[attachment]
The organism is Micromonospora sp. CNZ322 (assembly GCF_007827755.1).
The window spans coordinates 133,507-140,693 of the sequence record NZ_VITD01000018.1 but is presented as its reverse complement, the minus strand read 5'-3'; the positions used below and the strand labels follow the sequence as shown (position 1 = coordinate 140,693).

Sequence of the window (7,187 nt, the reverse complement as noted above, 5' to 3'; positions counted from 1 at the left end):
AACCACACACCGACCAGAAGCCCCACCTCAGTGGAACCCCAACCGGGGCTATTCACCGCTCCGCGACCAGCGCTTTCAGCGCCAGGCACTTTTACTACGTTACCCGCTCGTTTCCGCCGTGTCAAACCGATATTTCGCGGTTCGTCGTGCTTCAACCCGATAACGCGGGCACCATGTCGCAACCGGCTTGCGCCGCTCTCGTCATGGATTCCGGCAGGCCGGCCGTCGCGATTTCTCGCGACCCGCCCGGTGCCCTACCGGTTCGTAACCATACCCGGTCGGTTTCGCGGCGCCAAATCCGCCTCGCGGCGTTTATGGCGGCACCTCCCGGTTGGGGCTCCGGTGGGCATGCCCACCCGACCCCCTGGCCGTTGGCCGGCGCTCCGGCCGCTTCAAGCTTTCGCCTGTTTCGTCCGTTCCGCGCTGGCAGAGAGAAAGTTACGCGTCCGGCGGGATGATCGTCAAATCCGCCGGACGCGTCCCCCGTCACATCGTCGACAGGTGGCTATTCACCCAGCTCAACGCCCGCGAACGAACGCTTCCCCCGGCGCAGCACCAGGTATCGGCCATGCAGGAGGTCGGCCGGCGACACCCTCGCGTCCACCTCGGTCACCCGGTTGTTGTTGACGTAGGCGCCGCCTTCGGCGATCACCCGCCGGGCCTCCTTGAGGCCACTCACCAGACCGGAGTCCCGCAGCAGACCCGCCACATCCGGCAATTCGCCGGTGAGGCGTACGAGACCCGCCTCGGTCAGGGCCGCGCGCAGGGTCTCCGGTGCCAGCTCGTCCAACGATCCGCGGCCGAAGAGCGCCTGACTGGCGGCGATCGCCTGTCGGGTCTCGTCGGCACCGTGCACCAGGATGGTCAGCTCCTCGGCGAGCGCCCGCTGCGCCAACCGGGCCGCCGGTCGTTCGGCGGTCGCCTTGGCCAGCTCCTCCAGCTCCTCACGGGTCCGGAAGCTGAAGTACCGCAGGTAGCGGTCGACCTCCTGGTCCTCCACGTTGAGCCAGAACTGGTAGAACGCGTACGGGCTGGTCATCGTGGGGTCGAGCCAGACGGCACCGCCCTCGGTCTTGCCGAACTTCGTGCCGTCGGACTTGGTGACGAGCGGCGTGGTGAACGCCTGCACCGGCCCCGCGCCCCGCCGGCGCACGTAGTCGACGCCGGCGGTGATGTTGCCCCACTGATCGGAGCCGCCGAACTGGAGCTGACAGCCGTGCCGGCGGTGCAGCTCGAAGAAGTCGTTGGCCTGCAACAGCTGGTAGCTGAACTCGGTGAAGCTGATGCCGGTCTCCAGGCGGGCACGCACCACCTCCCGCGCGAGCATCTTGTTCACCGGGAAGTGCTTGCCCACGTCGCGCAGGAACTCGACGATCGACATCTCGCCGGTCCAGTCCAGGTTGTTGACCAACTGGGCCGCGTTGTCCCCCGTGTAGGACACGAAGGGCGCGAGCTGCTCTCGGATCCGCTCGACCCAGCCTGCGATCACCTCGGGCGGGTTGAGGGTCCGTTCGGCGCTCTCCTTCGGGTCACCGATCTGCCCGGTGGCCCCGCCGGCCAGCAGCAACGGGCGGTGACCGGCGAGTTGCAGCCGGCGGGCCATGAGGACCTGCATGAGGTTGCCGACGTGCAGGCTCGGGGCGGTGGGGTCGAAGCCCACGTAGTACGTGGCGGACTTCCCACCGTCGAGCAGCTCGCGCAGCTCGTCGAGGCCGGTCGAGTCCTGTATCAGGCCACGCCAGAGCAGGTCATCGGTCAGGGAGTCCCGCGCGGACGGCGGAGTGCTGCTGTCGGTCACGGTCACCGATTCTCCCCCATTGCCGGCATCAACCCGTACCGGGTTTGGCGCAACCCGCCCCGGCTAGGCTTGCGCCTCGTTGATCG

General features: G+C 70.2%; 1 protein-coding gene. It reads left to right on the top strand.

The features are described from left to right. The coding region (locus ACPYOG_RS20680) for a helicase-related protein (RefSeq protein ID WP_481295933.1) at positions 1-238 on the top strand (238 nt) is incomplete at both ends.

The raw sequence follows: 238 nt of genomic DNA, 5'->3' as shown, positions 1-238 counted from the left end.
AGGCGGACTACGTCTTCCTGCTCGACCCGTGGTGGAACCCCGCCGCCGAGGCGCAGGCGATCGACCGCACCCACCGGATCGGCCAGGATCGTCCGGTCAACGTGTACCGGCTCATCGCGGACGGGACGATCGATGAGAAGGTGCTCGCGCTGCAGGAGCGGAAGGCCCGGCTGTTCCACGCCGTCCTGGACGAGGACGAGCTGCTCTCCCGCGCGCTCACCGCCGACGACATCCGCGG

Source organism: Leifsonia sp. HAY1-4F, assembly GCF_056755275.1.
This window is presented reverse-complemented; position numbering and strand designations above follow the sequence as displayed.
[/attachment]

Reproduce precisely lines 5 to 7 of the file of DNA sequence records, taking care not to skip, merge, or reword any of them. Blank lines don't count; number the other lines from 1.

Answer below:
General features: G+C 70.2%; 1 protein-coding gene. It reads left to right on the top strand.

The features are described from left to right. The coding region (locus ACPYOG_RS20680) for a helicase-related protein (RefSeq protein ID WP_481295933.1) at positions 1-238 on the top strand (238 nt) is incomplete at both ends.

The raw sequence follows: 238 nt of genomic DNA, 5'->3' as shown, positions 1-238 counted from the left end.